America as a Revolutionary Force
Has the U.S. invasion of Iraq spelled the end of the Arab ancien régime?
We Americans are the force doing to the Arab tyrants and kings what World War I did to the old empires of Europe and the Middle East.
But this notion is as difficult for us to take seriously as it would have been for an observer in 1914. No one then would have said that Austria-Hungary, the Russian Empire or the Ottoman Sultanate would soon be history.
And yet, elites on the insides of those rotten enterprises knew better. They knew they had no long-term future without reform. Reform was urgent — but also, somehow, simply could not be implemented. It is never in the interest of old elites to willfully be the cause of their own undoing.
Each empire had suffered for decades from the radicals, the incendiaries and especially the liberals among them — prefiguring their fate. Then, war and fate came in a rush.
Before the Iraq war, change in the Muslim Arab world had few prospects. Arab elites that had long ago been champions of change — especially in Egypt — had become an old ruling establishment.
Then, as the resisters of change, their status quo rule came to represent the benchmark of “stability” — and thus the perpetual goal of pre-war U.S. policy. “Change” was rhetorically pushed into the indefinite future, or otherwise framed as mere hope for material improvement in people’s way of life.
Political change in the American sense of the “good” — representative government and democratic institutions — was generally acknowledged to be “unrealistic.”
In contrast, all other sorts of political change thus implied revolution and a descent into “chaos” and the primitive.
Thus, there could be no real change. Only “pressure” — and “crafty rulers” can always manage pressure.
So it may still be standard procedure to refer to the prospect of change in the Arab world today as pressure on traditional relationships — whether between old regimes and the societies they rule, or between both society and regimes and their long-standing relationships with the United States.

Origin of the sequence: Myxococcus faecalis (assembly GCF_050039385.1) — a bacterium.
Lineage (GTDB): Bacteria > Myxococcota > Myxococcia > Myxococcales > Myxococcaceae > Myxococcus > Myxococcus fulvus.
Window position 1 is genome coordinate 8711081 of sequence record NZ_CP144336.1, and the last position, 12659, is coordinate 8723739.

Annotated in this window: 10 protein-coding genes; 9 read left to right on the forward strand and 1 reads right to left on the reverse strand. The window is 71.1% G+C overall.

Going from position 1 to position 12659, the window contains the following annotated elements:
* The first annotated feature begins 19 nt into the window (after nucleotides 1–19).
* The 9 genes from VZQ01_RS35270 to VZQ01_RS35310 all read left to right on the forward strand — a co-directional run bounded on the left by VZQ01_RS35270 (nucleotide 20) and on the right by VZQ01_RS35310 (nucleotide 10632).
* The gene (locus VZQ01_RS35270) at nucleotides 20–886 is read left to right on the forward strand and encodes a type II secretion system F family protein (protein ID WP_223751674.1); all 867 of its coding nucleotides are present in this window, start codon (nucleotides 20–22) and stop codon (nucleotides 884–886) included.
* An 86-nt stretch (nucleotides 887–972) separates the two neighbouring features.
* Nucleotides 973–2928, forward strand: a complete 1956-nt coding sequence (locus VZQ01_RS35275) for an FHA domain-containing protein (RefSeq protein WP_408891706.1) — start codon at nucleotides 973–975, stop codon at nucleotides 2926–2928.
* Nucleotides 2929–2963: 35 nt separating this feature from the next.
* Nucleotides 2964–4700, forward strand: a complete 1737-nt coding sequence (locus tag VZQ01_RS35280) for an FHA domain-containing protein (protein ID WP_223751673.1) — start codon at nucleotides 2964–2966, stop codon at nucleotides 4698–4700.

But it would be a mistake to continue in the mindset and language of the old status quo — after we have chosen to violently destroy it.
If “pressure” was once a symptom of big change that could be managed and contained, pressure today looks more like signs and portents of a very different future.
How might the 1914 metaphor be applied to the inner Muslim world today? What do we remember being present in the fall of Old Europe? If we look at the old Middle East establishment, what do we see?
Traditional structures of rule are fragile — and change is an awaited expectation among Muslims. This contrasts to the relative stability we became accustomed to over the past 25 years.
Today, the Arab region is poised for big change — even though things may seem superficially stable. Like the brittle European and Levantine empires in 1914, this comparison is starkest in the corruption and cracking authority of long-standing ruling establishments.
Their survival is increasingly dependent on internal security forces — and on selling the people the conviction that such forces will always put them down, crushing even the most restive movements for change.
Thus, old rulers can pretend not to care that they are American satraps. And yet, their only authority is American authority.
The United States has decisively legitimated and accelerated change. In historical terms, the invasion of Iraq was both the announcement and the first great event of an era of transformation.
American leaders sought to shape the space that they opened up — but are now no more than participants in what they unleashed. Two aspects of the U.S. intervention in the region remain significant.
First, there is no believable path back to the ante-invasion status quo. The regional framework that America ran for 25 years is gone with the wind.
Second, strategic pressures are likely to encourage more — rather than less — U.S. change-initiatives. Thus, we have the prospect of big change in ten years or less.
The region is now highly networked in terms of Muslim identity. Events in one place impact the region as a whole. A normally quietist Muslim identity has been distorted by this change dynamic.
Muslims now feel collectively connected as participants in a larger struggle — both within Islam and against the invader.
Insurgent movements intensify a sense of collective effort and, operationally networked across the region, mirror it as well. Furthermore, if insurgents undercut the legitimacy of one regime, all feel the subsequent erosion.
Muslims increasingly identify insurgent fighting groups as their community’s once-and-future change agents. This is a movement of emotional and cultural legitimation, driven by the dramatic narrative of American occupation of Iraq.
Thus, insurgents are gradually becoming — through their relationship with U.S. activity in the Muslim world — the expected basis for future Muslim political formation.
As a result, the insurgency begins to take on a sort of successor-authority in the Muslim mind. That is hardly the response the U.S. government planned to trigger with the invasion.
And yet, that is the force it has created — perplexingly and perhaps disastrously.